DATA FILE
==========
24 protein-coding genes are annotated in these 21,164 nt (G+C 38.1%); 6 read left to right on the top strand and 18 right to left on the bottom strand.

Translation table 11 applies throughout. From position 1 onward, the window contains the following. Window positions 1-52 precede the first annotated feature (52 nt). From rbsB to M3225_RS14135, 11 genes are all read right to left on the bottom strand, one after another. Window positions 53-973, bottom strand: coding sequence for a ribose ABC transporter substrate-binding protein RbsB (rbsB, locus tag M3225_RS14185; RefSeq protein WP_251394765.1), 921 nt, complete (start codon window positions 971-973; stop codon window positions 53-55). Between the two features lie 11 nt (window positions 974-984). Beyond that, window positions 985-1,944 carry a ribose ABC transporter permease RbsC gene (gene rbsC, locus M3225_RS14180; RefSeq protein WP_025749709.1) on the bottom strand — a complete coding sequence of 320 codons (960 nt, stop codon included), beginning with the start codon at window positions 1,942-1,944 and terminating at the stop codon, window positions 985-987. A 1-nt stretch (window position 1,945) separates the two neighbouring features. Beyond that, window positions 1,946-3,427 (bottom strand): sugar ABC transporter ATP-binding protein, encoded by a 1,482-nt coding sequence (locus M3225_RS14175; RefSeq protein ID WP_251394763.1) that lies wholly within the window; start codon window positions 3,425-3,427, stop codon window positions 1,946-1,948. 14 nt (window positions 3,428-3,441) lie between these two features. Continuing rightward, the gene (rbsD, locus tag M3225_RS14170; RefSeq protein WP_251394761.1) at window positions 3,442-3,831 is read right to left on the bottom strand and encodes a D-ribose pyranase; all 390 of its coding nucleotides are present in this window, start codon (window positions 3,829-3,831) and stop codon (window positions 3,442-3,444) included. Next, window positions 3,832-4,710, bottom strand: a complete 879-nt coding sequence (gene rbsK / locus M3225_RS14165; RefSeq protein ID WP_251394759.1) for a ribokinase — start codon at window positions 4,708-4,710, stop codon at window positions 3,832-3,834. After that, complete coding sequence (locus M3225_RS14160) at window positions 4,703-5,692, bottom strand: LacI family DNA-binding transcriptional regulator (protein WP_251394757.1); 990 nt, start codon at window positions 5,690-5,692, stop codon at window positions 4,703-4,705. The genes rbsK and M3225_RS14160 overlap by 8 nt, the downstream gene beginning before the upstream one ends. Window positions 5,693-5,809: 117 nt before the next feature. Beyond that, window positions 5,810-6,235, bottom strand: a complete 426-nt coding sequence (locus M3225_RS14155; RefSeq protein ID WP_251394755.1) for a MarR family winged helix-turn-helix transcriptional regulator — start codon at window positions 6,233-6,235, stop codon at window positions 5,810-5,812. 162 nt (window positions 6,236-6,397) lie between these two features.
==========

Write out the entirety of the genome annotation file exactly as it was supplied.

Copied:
24 protein-coding genes are annotated in these 21,164 nt (G+C 38.1%); 6 read left to right on the top strand and 18 right to left on the bottom strand.

Translation table 11 applies throughout. From position 1 onward, the window contains the following. Window positions 1-52 precede the first annotated feature (52 nt). From rbsB to M3225_RS14135, 11 genes are all read right to left on the bottom strand, one after another. Window positions 53-973, bottom strand: coding sequence for a ribose ABC transporter substrate-binding protein RbsB (rbsB, locus tag M3225_RS14185; RefSeq protein WP_251394765.1), 921 nt, complete (start codon window positions 971-973; stop codon window positions 53-55). Between the two features lie 11 nt (window positions 974-984). Beyond that, window positions 985-1,944 carry a ribose ABC transporter permease RbsC gene (gene rbsC, locus M3225_RS14180; RefSeq protein WP_025749709.1) on the bottom strand — a complete coding sequence of 320 codons (960 nt, stop codon included), beginning with the start codon at window positions 1,942-1,944 and terminating at the stop codon, window positions 985-987. A 1-nt stretch (window position 1,945) separates the two neighbouring features. Beyond that, window positions 1,946-3,427 (bottom strand): sugar ABC transporter ATP-binding protein, encoded by a 1,482-nt coding sequence (locus M3225_RS14175; RefSeq protein ID WP_251394763.1) that lies wholly within the window; start codon window positions 3,425-3,427, stop codon window positions 1,946-1,948. 14 nt (window positions 3,428-3,441) lie between these two features. Continuing rightward, the gene (rbsD, locus tag M3225_RS14170; RefSeq protein WP_251394761.1) at window positions 3,442-3,831 is read right to left on the bottom strand and encodes a D-ribose pyranase; all 390 of its coding nucleotides are present in this window, start codon (window positions 3,829-3,831) and stop codon (window positions 3,442-3,444) included. Next, window positions 3,832-4,710, bottom strand: a complete 879-nt coding sequence (gene rbsK / locus M3225_RS14165; RefSeq protein ID WP_251394759.1) for a ribokinase — start codon at window positions 4,708-4,710, stop codon at window positions 3,832-3,834. After that, complete coding sequence (locus M3225_RS14160) at window positions 4,703-5,692, bottom strand: LacI family DNA-binding transcriptional regulator (protein WP_251394757.1); 990 nt, start codon at window positions 5,690-5,692, stop codon at window positions 4,703-4,705. The genes rbsK and M3225_RS14160 overlap by 8 nt, the downstream gene beginning before the upstream one ends. Window positions 5,693-5,809: 117 nt before the next feature. Beyond that, window positions 5,810-6,235, bottom strand: a complete 426-nt coding sequence (locus M3225_RS14155; RefSeq protein ID WP_251394755.1) for a MarR family winged helix-turn-helix transcriptional regulator — start codon at window positions 6,233-6,235, stop codon at window positions 5,810-5,812. 162 nt (window positions 6,236-6,397) lie between these two features.